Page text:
Jones also points out that military leaders must make tough decisions daily, which helps prepare them for the rigours of the corporate world. “Some people want to know more and more information before making a decision. In the armed forces, you don’t have that luxury. I have found that in business, it is incredibly important to be quick to market, or deal with a crisis.”

I recently started flying on PIA again last year after almost a gap of 20 years. It felt great to be on our national carrier. There was great optimism that our national airline, after years of neglect and mismanagement, was on the right track – till another self-inflicted wound punctured that belief. 

What are your views on this? Share in the comments bar below.

  • Air Marshall Arshad Malik might be good but team around him are all crooks. INCLUDING the air force officers on secondment. These include Air Commodore Jibran butt whos official title is CEO Skyrooms but is involved in the Supply Chain Management. He along with Chief Engineer EBD Afzal Noor are engaged in a massive corruption within PIA. If anyone requires proof this can be made available.

  • سپریم کورٹ کو جلد از جلد ارشد ملک صاحب کو پی آئی اے کی پوسٹ پر 3 سالوں کے لئے بحال کر کے ان کو موقع دینا چاہیے ھے یہ ایک ایماندار دیانت دار شخص لگتا ھے امید ھے 3 سالوں میں پی آئی اے کی کارکردگی بہتر ہو جائے گی

  • بل گیٹس اور مارک زکر برگ نے جب سے ہوش سنبھالا ھے کاروبار ھی کر رہے ھیں پہلے وہ ائر فورس میں نہیں تھے ۔بندہ مثال دیتے ھوئے کچھ تو سوچ لیتا ھے۔

  • I thick some stupid donkeys are sitting in supreme court. First these judiciary are not doing anything for lower and medium class people.
    High class people including judiciary are going free anywhere in the world. They don’t think about Pakistanis but to themselves.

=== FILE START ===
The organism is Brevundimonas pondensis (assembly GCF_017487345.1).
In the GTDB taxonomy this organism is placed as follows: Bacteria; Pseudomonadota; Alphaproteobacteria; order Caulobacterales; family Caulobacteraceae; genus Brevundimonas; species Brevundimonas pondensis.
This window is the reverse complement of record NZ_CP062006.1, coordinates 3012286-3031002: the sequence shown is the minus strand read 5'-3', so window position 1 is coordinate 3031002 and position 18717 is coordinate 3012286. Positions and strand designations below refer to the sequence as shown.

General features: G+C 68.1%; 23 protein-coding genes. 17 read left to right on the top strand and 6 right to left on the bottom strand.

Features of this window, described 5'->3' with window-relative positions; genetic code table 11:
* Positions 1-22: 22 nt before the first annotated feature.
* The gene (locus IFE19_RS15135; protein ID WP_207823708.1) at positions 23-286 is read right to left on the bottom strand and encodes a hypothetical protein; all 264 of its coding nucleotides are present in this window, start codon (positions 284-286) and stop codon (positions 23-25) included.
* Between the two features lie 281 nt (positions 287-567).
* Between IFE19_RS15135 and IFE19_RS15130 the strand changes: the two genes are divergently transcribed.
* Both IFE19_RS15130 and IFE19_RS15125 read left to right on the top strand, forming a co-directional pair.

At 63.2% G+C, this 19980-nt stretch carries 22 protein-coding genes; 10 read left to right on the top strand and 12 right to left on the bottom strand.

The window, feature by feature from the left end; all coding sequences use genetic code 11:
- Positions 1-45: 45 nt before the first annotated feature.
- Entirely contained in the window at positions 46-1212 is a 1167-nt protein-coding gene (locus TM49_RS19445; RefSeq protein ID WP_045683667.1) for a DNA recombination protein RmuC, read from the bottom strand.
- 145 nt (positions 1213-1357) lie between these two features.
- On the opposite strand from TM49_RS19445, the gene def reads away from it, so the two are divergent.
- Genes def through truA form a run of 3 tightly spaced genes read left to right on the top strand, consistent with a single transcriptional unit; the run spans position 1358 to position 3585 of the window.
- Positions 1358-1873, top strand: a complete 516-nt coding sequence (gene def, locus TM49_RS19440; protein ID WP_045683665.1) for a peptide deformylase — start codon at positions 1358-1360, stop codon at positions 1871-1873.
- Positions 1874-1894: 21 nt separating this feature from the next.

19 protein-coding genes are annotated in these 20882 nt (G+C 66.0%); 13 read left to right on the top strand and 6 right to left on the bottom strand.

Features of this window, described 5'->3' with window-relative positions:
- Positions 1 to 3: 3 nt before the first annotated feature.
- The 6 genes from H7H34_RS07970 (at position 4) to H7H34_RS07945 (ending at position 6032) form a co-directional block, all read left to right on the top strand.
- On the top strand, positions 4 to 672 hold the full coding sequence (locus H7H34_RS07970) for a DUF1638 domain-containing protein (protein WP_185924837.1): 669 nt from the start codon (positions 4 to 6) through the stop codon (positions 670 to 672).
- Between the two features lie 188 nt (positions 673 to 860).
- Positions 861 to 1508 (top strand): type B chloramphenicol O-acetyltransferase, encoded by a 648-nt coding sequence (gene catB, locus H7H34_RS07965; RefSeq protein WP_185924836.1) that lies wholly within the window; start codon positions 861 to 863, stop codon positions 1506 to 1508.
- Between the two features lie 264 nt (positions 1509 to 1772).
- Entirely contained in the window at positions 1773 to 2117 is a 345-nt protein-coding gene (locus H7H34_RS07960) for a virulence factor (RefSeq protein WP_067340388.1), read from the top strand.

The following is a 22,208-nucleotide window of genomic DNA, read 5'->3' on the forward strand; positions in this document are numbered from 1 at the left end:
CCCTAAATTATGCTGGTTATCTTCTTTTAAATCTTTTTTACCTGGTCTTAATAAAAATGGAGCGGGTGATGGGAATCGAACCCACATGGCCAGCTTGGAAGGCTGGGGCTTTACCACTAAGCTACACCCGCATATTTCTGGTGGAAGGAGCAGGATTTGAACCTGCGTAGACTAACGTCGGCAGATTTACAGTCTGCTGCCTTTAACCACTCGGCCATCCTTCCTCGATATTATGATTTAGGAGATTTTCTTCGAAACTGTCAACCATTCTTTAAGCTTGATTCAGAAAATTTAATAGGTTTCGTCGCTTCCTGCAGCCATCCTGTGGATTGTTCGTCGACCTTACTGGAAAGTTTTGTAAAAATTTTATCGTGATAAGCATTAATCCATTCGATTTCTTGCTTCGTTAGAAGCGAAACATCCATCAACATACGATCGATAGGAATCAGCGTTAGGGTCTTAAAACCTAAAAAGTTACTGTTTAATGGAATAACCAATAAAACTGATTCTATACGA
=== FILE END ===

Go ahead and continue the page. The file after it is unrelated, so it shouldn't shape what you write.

• Why none of the example cited above are serving airforce officers? Why no other country came up with this brilliant idea of making a serving air marshal the head of national civilian aircraft company? The court objected to his two jobs and the nature of the ad which was given by the government in newspapers , about which the author of this article has nothing to say

    • There is only one job. He is on deputation from Air Force to PIA. Just like when a civil servant gets posted to the UN, or World Bank – they don’t have two jobs – they have one. It is very common around the world to deputize people from one government organization to another. Gen MacArthur, led post war Japan, Lt Gen Groves took over the Manhatten project – and tons of other examples.

  • It seems that the intentions of our honourable CJ were not clean in removing the Air Marshal.
    The AM dismissed many of the political appointees who were not performing and were a huge financial burden on PIA. Perhaps some of these white elephants were related to our SC judges?
    Moreover he nor the other Air Force officers drawing any salary from PIA as they were on secondment. I am sure our learned judges know the meaning of secondment.
    This leads me to conclude that the intentions were Mala fide!

  • The whole issue regarding the fake degree employees in PIA is being totally misunderstood. The AM is doing a phenomenal job of weeding out the corrupt. He is not removing employees because they lack the proper qualifications but because they presented fake degrees at the time of employment and their corrupt friends facilitated their employment. By doing so, they denied that job to a genuine qualified candidate. I am totally puzzled why the courts and specially the CJ couldn’t identify this. Or maybe they did but their corrupt patrons did not want their stooges to be removed